My boyfriend and I had expectations (perhaps unrealistic ones) of each other, when it came to the kids. This often led to fights. He wondered why I wasn’t more maternal, which I took offense to. What did he want me to do, whip out a boob and breastfeed?! So I wasn’t hugging and squeezing the kids, showering them with nonstop kisses. We hadn’t bonded, I wasn’t their mother, and more importantly, I didn’t want to. Women are not all wired in the same way, and I brought this fact to his attention. I don’t believe that being maternal is reserved solely for children. He should’ve seen me with my dog. I had to be patient.

I knew deep down in my soul (where the truth lies) that if I couldn’t make peace with having the kids in my life, then my sexy Portuguese and I weren’t going to make it. As soon as I acknowledged what was actually bothering me, and what scared me, everything changed.

I needed to know that I had choices. I didn’t want to feel obligated to join my boyfriend and the kids every weekend that we had them. I didn’t want the responsibilities that came with being a stepmom, but then again, I was more than just a girlfriend. My role was undefined and I felt uneasy. Who was I? How was I supposed to act? What were the rules?

I did have choices, but in an effort to be the good girlfriend, and prove that this major lifestyle change was no big whoop, I made myself miserable. I wasn’t honest with my boyfriend about my feelings and my needs. And because he was supposed to read my mind, and didn’t, I became resentful and angry, again.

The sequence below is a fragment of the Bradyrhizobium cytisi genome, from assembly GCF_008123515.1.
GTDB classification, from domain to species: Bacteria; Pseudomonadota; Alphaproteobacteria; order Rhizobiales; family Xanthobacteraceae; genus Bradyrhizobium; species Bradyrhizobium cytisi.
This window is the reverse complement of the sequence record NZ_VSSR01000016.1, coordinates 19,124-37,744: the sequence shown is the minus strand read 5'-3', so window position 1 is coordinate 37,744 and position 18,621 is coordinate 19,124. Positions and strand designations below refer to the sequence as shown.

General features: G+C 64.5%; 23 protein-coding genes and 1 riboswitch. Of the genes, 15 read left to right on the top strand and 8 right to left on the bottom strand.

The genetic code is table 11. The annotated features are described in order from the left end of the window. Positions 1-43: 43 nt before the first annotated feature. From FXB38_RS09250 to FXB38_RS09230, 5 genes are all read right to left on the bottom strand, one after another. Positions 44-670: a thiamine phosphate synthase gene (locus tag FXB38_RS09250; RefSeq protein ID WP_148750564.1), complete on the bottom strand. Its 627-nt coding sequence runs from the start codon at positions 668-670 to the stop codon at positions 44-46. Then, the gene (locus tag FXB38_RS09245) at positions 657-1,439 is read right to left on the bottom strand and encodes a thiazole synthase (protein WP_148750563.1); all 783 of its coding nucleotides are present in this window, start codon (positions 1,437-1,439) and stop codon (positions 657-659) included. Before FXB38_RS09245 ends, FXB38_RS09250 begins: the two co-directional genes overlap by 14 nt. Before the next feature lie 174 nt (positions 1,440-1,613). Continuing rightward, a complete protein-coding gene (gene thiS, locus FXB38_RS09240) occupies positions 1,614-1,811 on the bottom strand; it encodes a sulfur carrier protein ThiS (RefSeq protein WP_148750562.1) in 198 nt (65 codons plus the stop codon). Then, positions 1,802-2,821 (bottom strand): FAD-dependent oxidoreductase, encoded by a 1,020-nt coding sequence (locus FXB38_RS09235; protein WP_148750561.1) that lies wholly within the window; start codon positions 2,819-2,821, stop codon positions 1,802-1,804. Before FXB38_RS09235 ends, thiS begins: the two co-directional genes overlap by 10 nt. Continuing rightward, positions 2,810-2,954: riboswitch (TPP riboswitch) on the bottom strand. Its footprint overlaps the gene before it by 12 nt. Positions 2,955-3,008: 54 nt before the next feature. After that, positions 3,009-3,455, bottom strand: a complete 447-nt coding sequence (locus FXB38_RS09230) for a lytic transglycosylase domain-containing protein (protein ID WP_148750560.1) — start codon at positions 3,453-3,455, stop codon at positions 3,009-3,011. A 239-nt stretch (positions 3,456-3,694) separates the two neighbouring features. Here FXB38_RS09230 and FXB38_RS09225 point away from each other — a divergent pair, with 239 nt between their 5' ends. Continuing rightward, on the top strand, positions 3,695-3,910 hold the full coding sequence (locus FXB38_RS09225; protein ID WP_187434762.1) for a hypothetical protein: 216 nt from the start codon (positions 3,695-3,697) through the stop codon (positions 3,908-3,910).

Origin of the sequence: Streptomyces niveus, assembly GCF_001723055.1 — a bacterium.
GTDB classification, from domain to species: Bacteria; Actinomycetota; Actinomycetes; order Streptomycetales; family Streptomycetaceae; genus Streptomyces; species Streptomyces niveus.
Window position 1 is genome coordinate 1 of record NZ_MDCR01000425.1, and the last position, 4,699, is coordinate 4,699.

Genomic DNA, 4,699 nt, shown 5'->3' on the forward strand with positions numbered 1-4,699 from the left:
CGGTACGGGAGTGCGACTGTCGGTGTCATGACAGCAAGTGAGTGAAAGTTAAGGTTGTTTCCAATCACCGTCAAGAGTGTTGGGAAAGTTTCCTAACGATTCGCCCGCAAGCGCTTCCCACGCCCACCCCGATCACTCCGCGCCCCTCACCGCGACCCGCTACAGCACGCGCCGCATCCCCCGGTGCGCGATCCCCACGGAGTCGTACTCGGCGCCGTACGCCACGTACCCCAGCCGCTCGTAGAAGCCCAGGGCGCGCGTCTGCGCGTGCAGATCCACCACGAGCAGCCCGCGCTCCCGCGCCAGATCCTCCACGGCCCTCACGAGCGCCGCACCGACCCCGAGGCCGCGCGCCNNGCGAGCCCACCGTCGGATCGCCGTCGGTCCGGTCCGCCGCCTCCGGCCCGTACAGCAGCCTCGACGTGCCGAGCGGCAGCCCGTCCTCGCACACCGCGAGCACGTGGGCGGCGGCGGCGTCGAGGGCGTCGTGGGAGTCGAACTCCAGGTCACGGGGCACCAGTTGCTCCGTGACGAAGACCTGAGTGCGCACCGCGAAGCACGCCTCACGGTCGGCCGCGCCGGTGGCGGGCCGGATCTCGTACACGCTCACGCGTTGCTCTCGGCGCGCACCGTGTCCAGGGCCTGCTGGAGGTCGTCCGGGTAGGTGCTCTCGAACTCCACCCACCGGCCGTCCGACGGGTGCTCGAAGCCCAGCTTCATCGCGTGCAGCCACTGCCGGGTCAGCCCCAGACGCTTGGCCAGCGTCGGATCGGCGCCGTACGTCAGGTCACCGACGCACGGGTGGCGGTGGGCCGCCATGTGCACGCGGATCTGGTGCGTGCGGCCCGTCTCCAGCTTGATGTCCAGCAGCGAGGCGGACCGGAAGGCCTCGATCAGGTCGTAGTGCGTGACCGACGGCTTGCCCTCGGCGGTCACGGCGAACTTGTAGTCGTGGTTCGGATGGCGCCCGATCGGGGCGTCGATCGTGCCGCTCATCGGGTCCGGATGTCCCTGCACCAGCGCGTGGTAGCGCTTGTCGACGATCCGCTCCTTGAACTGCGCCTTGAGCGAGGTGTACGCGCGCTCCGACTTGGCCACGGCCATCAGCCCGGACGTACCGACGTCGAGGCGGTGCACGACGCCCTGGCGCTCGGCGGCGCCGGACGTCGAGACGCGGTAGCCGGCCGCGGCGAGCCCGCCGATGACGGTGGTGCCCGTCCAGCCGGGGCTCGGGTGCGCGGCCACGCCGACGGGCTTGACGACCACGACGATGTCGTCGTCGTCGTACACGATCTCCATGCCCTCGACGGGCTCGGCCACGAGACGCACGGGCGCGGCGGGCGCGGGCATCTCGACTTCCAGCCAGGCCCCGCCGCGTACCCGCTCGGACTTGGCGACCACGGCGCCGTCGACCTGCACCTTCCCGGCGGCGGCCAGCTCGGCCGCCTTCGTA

I used to walk on eggshells when it came to talking about his children. I had opinions and thoughts on many issues but I tiptoed gingerly around them. Parents can be very sensitive when it comes to their precious offspring. I always asked if he wanted to hear what I had to say, out of respect and because I was testing the parameters of our relationship. Neither of us felt close enough, yet, to speak freely about his kids. That was also going to take time.

As the months passed, we gradually found our rhythm, and my Friday morning panics subsided. I stopped walking on eggshells as our level of trust and confidence grew, and I started speaking up, letting my boyfriend know what I needed. Now if I have to say no, it’s guilt free. We’ve both set boundaries, with each other and the kids, and we’re learning, together, how to be with them as father and girlfriend mom.

The key was sharing those things that did come naturally to me with the kids. Before I knew it, I was teaching them values, manners, proper television volume etiquette, and why comedy comes in threes. There isn’t a manual on navigating father/child/girlfriend waters. I’ve learned to surrender to what is and trust my instincts. I better be careful or I just may turn into a parent.

Finding a healthy balance between me, we and us will always be a challenge. By the way, I hug my boyfriend’s son a lot these days, which shouldn’t last long as he approaches his teens, and wants nothing to do with me.

And it is all about time.